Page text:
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Video Above: What Role Would 5th Generation Stealthy Fighter Jets Play in a War with China?

By Kris Osborn - President & Editor-In-Chief, Warrior Maven

As the Air Force prepares to launch its first flight of the new B-21 Raider stealth bomber, service Secretary Frank Kendall said the new platform will incorporate cutting edge levels of manned-unmanned teaming.

B-21

Kendall’s plan for the B-21, as outlined in his discussion of seven key Air Force directives or imperatives, includes evolving the platform into a family of systems likely to include manned-crews along with drones and even unmanned flight of the bomber itself.

There are both substantial tactical, survivability and also cost reasons why integrating the B-21 with drones makes sense, Kendall explained.

Shown is a B-21 Raider artist rendering graphic. The rendering highlights the future stealth bomber with Edwards Air Force Base, Calif., as the backdrop. Designed to perform long range conventional and nuclear missions and to operate in tomorrow’s high end threat environment, the B-21 will be a visible and flexible component of the nuclear triad. (U.S. Air Force graphic). This is the third USAF rendering of the B-21 Raider. Note changes in the windshield from previous official renderings.

Shown is a B-21 Raider artist rendering graphic. The rendering highlights the future stealth bomber with Edwards Air Force Base, Calif., as the backdrop. Designed to perform long range conventional and nuclear missions and to operate in tomorrow’s high end threat environment, the B-21 will be a visible and flexible component of the nuclear triad. (U.S. Air Force graphic). This is the third USAF rendering of the B-21 Raider. Note changes in the windshield from previous official renderings.

“This initiative, similar to NGAD, identifies all of the components of the B-21 family of systems, including the potential use of more affordable un-crewed autonomous combat aircraft,” Kendall said according to an Air Force report.

While there is of course no substitute for the unique decision-making attributes of human cognition deemed critical to real-time dynamic adjustments amid a host of fast evolving air warfare variable, there are also unprecedented advantages to using drones in close coordination with the bomber.

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Often referred to as the “loyal wingman” phenomenon, the concept of networking manned and unmanned systems in combat brings targeting advantages such as an ability to send drones forward into enemy fire without placing humans at risk. For instance, while being directed from the cockpit of a manned B-21, forward operating, yet stealthy drones could test enemy air defenses.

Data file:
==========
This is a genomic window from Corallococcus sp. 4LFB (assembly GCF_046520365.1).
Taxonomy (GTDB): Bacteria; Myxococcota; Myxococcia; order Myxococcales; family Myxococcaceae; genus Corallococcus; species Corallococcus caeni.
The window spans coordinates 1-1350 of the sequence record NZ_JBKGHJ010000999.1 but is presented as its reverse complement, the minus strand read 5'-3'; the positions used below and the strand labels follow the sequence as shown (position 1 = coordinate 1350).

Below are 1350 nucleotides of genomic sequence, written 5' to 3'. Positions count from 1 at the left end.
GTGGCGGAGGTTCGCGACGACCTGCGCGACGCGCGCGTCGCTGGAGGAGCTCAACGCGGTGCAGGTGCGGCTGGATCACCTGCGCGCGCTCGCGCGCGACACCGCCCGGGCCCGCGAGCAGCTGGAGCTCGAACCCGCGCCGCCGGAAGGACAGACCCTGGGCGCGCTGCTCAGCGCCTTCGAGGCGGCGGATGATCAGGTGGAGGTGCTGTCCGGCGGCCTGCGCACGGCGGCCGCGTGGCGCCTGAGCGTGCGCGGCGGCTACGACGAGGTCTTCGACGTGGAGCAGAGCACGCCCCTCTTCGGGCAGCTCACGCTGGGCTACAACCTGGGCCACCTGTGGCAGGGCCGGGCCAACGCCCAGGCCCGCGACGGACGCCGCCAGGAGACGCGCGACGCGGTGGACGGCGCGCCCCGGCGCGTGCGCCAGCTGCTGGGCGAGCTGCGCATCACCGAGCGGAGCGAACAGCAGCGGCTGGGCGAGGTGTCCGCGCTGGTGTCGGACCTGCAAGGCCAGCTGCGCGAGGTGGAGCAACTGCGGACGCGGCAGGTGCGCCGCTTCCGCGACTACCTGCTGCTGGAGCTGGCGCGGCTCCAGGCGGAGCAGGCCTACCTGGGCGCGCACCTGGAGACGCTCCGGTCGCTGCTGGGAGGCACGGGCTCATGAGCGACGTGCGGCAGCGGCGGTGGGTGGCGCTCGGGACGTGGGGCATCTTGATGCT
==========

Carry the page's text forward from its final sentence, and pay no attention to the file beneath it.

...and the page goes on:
However, the B-21 itself, manned or potentially unmanned, might be the optimal platform to test and elude enemy air defenses because it incorporates a new generation of stealth technology. Should a small drone operating forward be shot down by an enemy, no humans would be lost but an adversary would know that attacking forces were in the air. 

B-21 U.S. Air Force Rendering

Artist rendering of a B-21 Raider concept

The entire concept of the B-21’s broadband stealth is aimed at operating with an ability to elude both lower-frequency “surveillance” radar able to discern if an aircraft is “there,” as well as high frequency “engagement” radar able to actually develop a target track and fire upon an aircraft. The B-21 is engineered to appear like a “bird” to enemy radar and prevent an adversary from knowing the aircraft is even there.

Armed drones could also be directed to fire upon and “jam” enemy air defenses with EW or even drop weapons when directed by a manned B-21 operating in the role of command and control.

Unmanned systems could, however, incorporate what he called “attributable,” lower cost mission systems.

“They (drones and unmanned systems) could deliver a range of sensors, other mission payloads, and weapons, or other mission equipment and they can also be attributable or even sacrificed if doing so conferred a major operational advantage – something we would never do with a crewed platform,” Kendall said. “The technologies are there now to introduce un-crewed platforms in this system-of-systems context, but the most cost effective approach and the operational concepts for this complement to crewed global strike capabilities have to be analyzed and defined.”

Kris Osborn is the defense editor for the National Interest and President of Warrior Maven - the Center for Military Modernization. Osborn previously served at the Pentagon as a Highly Qualified Expert with the Office of the Assistant Secretary of the Army—Acquisition, Logistics & Technology. Osborn has also worked as an anchor and on-air military specialist at national TV networks. He has appeared as a guest military expert on Fox News, MSNBC, The Military Channel, and The History Channel. He also has a Masters Degree in Comparative Literature from Columbia University.

Kris Osborn, Warrior Maven President

Kris Osborn, Warrior Maven President, Center for Military Modernization